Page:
Matilda by Roald Dahl
Best for: Kids. Adults. Humans. Other.
In a nutshell: Very smart young woman Matilda uses her mind to fight back against those who treat her — and the people she cares about — poorly.
Line that sticks with me: “Of course you looked! You must have looked! No one in the world could give the right answer just like that, especially a girl! You’re a little cheat, madam, that’s what you are! A cheat and a liar!”
Why I chose it: As part of our library’s summer reading challenge, one of the BINGO squares is a book recommended by a young person. My eight-year-old niece recommended this one.
Review: I don’t think I’ve ever read a Roald Dahl book. I know, I know. No James and the Giant Peach, no BFG. I first heard about Matilda through Mara Wilson’s (grown-up) writing a few years back, since she played her in the film. So I had a very basic understanding of the book’s plot, but not much more than that.
I started it at lunch and didn’t put it down until I was done. I loved how smart and kind and capable Matilda is. I loved that she uses her brain to help people, but also that she isn’t so absurdly wise beyond her years that you don’t believe she’s only five. And I loved that it showed sometimes adults are wrong and sometimes adults are right. That you kids should speak up for themselves.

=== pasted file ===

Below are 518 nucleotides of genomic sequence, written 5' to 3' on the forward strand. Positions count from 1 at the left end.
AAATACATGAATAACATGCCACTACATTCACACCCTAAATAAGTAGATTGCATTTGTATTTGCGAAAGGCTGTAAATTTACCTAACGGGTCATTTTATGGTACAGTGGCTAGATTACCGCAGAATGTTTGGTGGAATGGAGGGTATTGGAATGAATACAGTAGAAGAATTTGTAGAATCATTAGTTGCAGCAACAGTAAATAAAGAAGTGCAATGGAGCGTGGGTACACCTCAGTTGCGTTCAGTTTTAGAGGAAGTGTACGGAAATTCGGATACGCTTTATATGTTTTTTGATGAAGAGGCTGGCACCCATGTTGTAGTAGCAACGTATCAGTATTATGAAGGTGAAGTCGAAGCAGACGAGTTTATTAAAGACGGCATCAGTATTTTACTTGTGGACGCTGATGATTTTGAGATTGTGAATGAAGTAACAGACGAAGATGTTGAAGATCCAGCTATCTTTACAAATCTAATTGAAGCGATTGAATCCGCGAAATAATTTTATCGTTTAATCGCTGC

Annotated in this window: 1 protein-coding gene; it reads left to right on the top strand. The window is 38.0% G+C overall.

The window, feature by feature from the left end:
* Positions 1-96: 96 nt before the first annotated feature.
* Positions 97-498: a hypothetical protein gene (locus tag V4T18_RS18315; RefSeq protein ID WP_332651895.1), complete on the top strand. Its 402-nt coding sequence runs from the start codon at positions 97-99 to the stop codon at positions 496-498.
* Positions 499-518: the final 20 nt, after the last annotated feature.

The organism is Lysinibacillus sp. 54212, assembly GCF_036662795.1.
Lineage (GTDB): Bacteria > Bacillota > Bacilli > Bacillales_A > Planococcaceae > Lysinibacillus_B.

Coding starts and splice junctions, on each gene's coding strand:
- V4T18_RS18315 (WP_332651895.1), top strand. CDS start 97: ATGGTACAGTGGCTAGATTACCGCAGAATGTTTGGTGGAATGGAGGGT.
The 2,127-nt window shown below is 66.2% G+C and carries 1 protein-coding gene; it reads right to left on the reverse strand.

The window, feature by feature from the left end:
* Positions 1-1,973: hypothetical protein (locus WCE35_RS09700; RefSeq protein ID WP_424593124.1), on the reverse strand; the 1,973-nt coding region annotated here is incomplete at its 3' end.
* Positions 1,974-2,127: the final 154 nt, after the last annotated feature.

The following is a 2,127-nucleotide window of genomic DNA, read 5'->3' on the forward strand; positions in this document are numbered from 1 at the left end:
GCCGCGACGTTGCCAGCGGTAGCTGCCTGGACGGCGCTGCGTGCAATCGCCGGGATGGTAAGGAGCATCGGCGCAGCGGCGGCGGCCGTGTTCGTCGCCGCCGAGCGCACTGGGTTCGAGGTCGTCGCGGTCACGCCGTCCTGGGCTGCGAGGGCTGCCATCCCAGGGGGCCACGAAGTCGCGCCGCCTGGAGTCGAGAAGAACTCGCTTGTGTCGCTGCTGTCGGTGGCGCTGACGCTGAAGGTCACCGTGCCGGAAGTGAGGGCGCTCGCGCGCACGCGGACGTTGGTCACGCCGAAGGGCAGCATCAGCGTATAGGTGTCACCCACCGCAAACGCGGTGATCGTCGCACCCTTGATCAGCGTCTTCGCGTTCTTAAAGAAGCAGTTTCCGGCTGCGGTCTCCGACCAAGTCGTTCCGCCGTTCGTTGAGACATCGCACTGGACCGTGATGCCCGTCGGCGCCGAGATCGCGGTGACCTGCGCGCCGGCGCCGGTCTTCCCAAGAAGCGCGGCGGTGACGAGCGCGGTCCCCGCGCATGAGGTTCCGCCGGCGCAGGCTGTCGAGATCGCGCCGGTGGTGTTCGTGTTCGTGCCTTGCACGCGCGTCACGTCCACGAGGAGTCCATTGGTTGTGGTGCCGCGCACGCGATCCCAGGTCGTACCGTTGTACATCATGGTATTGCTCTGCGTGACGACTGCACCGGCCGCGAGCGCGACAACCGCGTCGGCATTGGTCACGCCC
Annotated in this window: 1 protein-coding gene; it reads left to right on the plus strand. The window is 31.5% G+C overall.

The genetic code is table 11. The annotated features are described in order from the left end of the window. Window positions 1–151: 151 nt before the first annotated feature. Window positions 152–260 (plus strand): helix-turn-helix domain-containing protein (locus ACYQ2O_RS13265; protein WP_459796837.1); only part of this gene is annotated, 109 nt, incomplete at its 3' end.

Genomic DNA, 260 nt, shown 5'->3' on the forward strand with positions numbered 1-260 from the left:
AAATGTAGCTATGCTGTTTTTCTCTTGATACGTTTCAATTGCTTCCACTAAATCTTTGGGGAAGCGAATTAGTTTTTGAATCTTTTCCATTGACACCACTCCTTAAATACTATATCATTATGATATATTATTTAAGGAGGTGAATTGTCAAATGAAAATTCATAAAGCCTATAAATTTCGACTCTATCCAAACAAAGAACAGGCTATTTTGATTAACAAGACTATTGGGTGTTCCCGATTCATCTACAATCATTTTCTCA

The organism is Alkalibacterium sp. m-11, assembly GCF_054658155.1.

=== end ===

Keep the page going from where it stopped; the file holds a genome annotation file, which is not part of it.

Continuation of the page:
I do have to say … as lovely as Miss Honey is, she and all the other adults at the school really were completely failing at protecting those children from Miss Trunchbull. I don’t care how intimidated you are by your boss, if she treats kids that way you do something about it. Yikes.